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Review by Michele E. Hawkins.
Frederic Koska (Bastien Bouillon) has published his first novel and waits anxiously for ruthless literary critic Jean-Michel Rouche (Fabrice Luchini) to discuss his book on television. After Rouche fails to do so, Koska and his girlfriend, Daphne Despero (Alicie Issaz), a publishing executive, leave Paris to spend some time at Daphne’s family home in Brittany.
While there, Daphne learns that a local library holds a collection of rejected manuscripts. Her curiosity aroused, she investigates this extraordinary collection and finds a remarkable manuscript titled The Last Hours of a Love Story, by the since deceased local pizza chef, Henri Pick, and publishes it.
The book becomes a best-seller, but the arrogant intellectual Rouche maintains that, whoever did write the book, it wasn’t Henri Pick. Rouche reveals his suspicions on live television, with calamitous consequences. In spite of these, he remains unapologetic and determined to find the truth, and begins his search for the real author. Eventually travelling to Pick’s home in Brittany, Rouche runs up against Joséphine (Camille Cottin), Pick’s daughter, who wants nothing to do with the man whose fraud allegation so cruelly and publicly hurt her mother. But Rouche is relentless in his quest and will leave no stone unturned, inflicting his unwanted self into Joséphine’s life in his quest to chase down every possible clue, regardless of the cost.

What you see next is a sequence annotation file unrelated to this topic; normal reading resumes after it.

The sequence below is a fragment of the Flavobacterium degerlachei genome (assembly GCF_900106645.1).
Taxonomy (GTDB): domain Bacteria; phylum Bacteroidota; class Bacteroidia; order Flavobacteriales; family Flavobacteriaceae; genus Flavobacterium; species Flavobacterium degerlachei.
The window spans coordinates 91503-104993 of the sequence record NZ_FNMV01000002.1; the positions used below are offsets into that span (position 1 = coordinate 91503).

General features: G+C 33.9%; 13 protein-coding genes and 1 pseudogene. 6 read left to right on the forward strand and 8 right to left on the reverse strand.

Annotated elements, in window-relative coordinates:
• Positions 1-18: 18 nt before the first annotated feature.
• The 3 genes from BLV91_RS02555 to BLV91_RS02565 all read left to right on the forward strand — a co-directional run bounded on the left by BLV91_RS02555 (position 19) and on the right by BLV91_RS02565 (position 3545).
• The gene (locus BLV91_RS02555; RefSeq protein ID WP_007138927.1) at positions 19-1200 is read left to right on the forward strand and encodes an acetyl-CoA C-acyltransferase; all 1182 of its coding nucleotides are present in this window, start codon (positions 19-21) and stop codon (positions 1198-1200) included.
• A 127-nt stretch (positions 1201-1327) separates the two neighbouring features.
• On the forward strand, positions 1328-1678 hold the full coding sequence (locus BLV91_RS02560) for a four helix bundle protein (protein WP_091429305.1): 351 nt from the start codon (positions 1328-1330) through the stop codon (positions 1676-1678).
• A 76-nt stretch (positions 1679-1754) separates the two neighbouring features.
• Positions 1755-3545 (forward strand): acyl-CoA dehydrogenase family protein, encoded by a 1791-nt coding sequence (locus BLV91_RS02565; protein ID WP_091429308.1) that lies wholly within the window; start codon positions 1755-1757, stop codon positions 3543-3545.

The Mystery of Henri Pick’s witty script is masterfully handled by the film’s outstanding cast. Fabrice Luchini is compelling as Jean-Michel Rouche, pushing the audience from dislike to a grudging warmth toward him; Camille Cottin makes a thoughtfully appealing Joséphine Pick, the sort of woman anyone would be glad to call a friend; Alicie Issaz makes a convincingly ambitious Despero; and Bastien Bouillon pleasingly embodies the depressed failed novelist Koska.
Beautifully paced and cinematic, The Mystery of Henri Pick is a delightful whodunnit; don’t miss it.